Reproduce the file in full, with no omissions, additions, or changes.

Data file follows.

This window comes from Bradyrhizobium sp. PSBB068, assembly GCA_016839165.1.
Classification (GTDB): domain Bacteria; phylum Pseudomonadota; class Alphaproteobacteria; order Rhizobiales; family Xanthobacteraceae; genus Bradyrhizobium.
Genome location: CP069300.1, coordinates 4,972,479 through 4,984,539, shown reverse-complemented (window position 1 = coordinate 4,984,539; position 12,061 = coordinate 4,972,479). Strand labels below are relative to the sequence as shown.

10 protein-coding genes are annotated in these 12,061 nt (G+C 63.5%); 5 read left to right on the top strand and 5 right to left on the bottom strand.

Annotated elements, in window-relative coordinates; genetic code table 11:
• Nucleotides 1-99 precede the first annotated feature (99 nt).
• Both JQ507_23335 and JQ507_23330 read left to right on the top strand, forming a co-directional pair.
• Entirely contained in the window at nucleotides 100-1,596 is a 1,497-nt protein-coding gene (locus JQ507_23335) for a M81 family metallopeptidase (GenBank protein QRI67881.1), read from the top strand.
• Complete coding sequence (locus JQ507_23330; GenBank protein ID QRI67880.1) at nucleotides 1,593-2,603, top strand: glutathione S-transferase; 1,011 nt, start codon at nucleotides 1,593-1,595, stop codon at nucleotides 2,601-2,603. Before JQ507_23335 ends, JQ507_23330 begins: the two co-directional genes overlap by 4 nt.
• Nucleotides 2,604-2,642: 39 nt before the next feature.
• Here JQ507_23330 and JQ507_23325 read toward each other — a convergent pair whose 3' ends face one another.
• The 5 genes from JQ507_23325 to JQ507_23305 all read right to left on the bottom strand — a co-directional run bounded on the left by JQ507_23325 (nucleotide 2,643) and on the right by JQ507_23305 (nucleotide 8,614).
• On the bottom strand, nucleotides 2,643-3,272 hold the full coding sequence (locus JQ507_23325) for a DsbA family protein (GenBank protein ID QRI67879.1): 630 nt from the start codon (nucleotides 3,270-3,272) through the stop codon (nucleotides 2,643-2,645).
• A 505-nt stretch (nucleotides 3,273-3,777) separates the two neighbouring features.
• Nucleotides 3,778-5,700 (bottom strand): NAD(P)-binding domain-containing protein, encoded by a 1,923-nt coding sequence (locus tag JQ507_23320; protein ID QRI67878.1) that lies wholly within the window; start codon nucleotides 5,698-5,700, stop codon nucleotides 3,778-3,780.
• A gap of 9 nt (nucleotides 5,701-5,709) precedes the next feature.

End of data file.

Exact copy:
This window comes from Bradyrhizobium sp. PSBB068, assembly GCA_016839165.1.
Classification (GTDB): domain Bacteria; phylum Pseudomonadota; class Alphaproteobacteria; order Rhizobiales; family Xanthobacteraceae; genus Bradyrhizobium.
Genome location: CP069300.1, coordinates 4,972,479 through 4,984,539, shown reverse-complemented (window position 1 = coordinate 4,984,539; position 12,061 = coordinate 4,972,479). Strand labels below are relative to the sequence as shown.

10 protein-coding genes are annotated in these 12,061 nt (G+C 63.5%); 5 read left to right on the top strand and 5 right to left on the bottom strand.

Annotated elements, in window-relative coordinates; genetic code table 11:
• Nucleotides 1-99 precede the first annotated feature (99 nt).
• Both JQ507_23335 and JQ507_23330 read left to right on the top strand, forming a co-directional pair.
• Entirely contained in the window at nucleotides 100-1,596 is a 1,497-nt protein-coding gene (locus JQ507_23335) for a M81 family metallopeptidase (GenBank protein QRI67881.1), read from the top strand.
• Complete coding sequence (locus JQ507_23330; GenBank protein ID QRI67880.1) at nucleotides 1,593-2,603, top strand: glutathione S-transferase; 1,011 nt, start codon at nucleotides 1,593-1,595, stop codon at nucleotides 2,601-2,603. Before JQ507_23335 ends, JQ507_23330 begins: the two co-directional genes overlap by 4 nt.
• Nucleotides 2,604-2,642: 39 nt before the next feature.
• Here JQ507_23330 and JQ507_23325 read toward each other — a convergent pair whose 3' ends face one another.
• The 5 genes from JQ507_23325 to JQ507_23305 all read right to left on the bottom strand — a co-directional run bounded on the left by JQ507_23325 (nucleotide 2,643) and on the right by JQ507_23305 (nucleotide 8,614).
• On the bottom strand, nucleotides 2,643-3,272 hold the full coding sequence (locus JQ507_23325) for a DsbA family protein (GenBank protein ID QRI67879.1): 630 nt from the start codon (nucleotides 3,270-3,272) through the stop codon (nucleotides 2,643-2,645).
• A 505-nt stretch (nucleotides 3,273-3,777) separates the two neighbouring features.
• Nucleotides 3,778-5,700 (bottom strand): NAD(P)-binding domain-containing protein, encoded by a 1,923-nt coding sequence (locus tag JQ507_23320; protein ID QRI67878.1) that lies wholly within the window; start codon nucleotides 5,698-5,700, stop codon nucleotides 3,778-3,780.
• A gap of 9 nt (nucleotides 5,701-5,709) precedes the next feature.